Last Saturday, America’s women handily dispatched the Colombian women for their second win in the group stage of the 2011 Women’s World Cup—the most significant women’s soccer competition on the planet. The final score was 3-0, and that would seem to be a very thorough victory. In fact, it was thorough enough that it made largely irrelevant today’s final group stage game (against Sweden). In many ways the win was just that thorough—but for one important thing. The US squad had countless chances in front of the goal and absolutely dominated time of possession, but they failed to put away goals when they had the opportunity. Taking 27 shots—many of them at close range— and only scoring three goals smacked of missed opportunities. The game of soccer tends to punish teams that miss so many opportunities, so now, the US women will need to learn from Saturday’s lost opportunities so that they can be better equipped to face the stiff competition ahead in this great tournament. In our more reflective moments, we too can look back on strategic times in life where we had an opportunity to do something worthwhile—to make a difference in this world for Christ or for others—but we failed to rise to the moment and embrace the opportunity. I know I have my own moments of failure. You probably have yours as well. So, what do we do with that sense of regret over past failures? May I suggest that, we cannot undo our past and its record—whether good or bad—but we can learn from it. We can learn from the disappointment with ourselves that accompanies those deep regrets. We can learn and seek to embrace the next opportunity. Whether our past is brilliant or dismal, the next opportunity is still the next opportunity, and, as Paul said:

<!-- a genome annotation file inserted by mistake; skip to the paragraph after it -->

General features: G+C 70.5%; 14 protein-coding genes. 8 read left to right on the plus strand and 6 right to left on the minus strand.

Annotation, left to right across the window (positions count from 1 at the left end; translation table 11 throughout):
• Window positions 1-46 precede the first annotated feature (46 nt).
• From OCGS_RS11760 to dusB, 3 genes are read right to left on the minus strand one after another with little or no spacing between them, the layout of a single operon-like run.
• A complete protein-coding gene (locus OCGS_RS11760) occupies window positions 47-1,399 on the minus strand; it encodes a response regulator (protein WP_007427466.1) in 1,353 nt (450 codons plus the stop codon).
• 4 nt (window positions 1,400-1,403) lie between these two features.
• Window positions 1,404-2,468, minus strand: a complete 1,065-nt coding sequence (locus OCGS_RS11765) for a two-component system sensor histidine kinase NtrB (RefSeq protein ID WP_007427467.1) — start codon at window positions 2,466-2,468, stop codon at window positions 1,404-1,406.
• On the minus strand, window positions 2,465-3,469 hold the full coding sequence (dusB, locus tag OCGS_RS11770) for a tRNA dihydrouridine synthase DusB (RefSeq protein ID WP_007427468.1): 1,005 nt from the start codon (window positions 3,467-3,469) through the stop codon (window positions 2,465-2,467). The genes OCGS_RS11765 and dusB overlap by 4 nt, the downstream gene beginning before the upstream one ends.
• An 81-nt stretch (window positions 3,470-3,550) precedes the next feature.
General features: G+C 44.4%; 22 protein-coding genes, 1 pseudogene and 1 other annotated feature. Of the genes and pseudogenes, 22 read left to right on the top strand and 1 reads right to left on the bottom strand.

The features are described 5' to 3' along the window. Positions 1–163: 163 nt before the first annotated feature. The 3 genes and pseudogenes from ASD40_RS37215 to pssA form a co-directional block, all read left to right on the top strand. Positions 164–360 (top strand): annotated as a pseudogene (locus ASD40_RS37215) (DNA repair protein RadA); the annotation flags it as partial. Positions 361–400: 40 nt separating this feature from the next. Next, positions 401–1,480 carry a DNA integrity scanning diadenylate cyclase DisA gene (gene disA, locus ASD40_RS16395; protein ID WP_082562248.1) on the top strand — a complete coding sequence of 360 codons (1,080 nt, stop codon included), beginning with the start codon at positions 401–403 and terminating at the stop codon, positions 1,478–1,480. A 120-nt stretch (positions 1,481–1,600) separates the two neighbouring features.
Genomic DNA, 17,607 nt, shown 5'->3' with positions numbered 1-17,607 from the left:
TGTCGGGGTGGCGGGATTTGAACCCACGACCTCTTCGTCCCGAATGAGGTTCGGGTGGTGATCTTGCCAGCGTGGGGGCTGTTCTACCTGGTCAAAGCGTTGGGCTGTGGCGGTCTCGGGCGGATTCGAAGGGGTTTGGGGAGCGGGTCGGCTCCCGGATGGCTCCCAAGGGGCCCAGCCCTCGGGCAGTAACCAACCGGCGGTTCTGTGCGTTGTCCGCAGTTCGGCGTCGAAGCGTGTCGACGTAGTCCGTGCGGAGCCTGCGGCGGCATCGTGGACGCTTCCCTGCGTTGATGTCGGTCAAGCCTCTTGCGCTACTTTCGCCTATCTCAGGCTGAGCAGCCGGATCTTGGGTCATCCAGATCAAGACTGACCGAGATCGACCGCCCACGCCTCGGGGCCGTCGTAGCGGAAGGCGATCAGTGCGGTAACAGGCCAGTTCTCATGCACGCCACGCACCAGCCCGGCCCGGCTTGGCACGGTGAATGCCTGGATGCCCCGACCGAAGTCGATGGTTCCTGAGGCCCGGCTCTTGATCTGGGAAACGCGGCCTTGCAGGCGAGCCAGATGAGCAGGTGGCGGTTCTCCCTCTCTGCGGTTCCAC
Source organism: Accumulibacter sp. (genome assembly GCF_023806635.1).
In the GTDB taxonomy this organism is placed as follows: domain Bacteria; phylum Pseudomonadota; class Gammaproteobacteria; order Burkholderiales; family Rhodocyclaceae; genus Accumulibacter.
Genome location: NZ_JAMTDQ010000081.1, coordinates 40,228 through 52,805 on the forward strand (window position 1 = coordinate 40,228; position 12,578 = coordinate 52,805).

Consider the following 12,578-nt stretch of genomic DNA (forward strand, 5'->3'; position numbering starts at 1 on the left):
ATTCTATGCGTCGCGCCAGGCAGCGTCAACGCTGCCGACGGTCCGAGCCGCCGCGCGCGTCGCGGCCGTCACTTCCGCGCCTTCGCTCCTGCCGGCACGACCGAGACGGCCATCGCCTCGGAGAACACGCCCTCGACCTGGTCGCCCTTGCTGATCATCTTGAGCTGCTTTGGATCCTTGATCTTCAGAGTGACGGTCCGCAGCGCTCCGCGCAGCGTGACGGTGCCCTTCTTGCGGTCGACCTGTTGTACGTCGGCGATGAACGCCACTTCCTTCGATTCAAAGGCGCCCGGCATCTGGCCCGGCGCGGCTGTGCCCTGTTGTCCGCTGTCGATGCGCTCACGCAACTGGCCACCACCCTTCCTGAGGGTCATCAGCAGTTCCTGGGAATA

Therefore, as we have opportunity, let us do good to all, especially to those who are of the household of faith. (Galatians 6:10)

We cannot escape our past regrets, but we can determine that, with God’s help, we will make the most of the next opportunity to do good in Jesus' name. We can learn. And by learning we can limit the regrets in the future that we may have struggled with in the past.   Bill Crowder, Sport Spectrum Chaplain